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PLoS One. 2014 Apr 21;9(4):e95579. doi: 10.1371/journal.pone.0095579. eCollection 2014.

Rare mutations of CACNB2 found in autism spectrum disease-affected families alter calcium channel function.

Author information

1
Department of Pharmacology, University of Cologne, Cologne, Germany.
2
Department of Child and Adolescent Psychiatry and Psychotherapy, LVR-Klinik Bonn, Bonn, Germany; Department of Child and Adolescent Psychiatry and Psychotherapy, University of Cologne, Cologne, Germany.
3
Department of Child and Adolescent Psychiatry and Psychotherapy, University of Cologne, Cologne, Germany.
4
Cologne Center for Genomics, University of Cologne, Cologne, Germany.
5
Department of Pharmacology, University of Cologne, Cologne, Germany; Center for Molecular Medicine, University of Cologne, Cologne, Germany.

Abstract

Autism Spectrum Disorders (ASD) are complex neurodevelopmental diseases clinically defined by dysfunction of social interaction. Dysregulation of cellular calcium homeostasis might be involved in ASD pathogenesis, and genes coding for the L-type calcium channel subunits CaV1.2 (CACNA1C) and CaVβ2 (CACNB2) were recently identified as risk loci for psychiatric diseases. Here, we present three rare missense mutations of CACNB2 (G167S, S197F, and F240L) found in ASD-affected families, two of them described here for the first time (G167S and F240L). All these mutations affect highly conserved regions while being absent in a sample of ethnically matched controls. We suggest the mutations to be of physiological relevance since they modulate whole-cell Ba2+ currents through calcium channels when expressed in a recombinant system (HEK-293 cells). Two mutations displayed significantly decelerated time-dependent inactivation as well as increased sensitivity of voltage-dependent inactivation. In contrast, the third mutation (F240L) showed significantly accelerated time-dependent inactivation. By altering the kinetic parameters, the mutations are reminiscent of the CACNA1C mutation causing Timothy Syndrome, a Mendelian disease presenting with ASD. In conclusion, the results of our first-time biophysical characterization of these three rare CACNB2 missense mutations identified in ASD patients support the hypothesis that calcium channel dysfunction may contribute to autism.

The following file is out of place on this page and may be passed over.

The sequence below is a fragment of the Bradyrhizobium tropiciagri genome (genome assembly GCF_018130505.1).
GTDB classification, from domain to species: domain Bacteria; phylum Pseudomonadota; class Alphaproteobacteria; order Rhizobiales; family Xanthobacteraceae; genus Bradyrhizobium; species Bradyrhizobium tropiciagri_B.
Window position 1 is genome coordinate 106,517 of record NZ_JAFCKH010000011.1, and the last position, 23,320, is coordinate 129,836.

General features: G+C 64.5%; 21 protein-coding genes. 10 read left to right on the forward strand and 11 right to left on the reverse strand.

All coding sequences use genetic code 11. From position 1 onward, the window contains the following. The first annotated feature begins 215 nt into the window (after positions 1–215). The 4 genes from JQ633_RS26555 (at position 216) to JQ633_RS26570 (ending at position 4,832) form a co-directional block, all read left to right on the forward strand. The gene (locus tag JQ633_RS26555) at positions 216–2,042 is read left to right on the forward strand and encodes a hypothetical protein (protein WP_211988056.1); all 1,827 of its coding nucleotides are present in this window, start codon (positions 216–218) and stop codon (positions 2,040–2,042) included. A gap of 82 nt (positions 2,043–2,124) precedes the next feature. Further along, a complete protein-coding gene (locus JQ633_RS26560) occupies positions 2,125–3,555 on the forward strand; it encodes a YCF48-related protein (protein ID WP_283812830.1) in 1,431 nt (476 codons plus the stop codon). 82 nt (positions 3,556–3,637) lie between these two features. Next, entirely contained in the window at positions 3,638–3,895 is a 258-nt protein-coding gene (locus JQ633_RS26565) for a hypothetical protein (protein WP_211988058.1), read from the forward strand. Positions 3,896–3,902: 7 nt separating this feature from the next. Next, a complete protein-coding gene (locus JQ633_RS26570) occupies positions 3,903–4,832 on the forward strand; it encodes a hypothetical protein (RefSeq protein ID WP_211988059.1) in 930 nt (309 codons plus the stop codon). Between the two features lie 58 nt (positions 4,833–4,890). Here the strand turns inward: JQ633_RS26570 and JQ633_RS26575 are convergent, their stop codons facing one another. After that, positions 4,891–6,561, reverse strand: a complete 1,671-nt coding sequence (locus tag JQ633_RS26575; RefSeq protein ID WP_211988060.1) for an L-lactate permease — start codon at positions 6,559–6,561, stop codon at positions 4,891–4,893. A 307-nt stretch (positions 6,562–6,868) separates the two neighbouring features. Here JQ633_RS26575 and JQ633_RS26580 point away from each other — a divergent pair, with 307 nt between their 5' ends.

PMID:
24752249
PMCID:
PMC3994086
DOI:
10.1371/journal.pone.0095579
[Indexed for MEDLINE]
Free PMC Article

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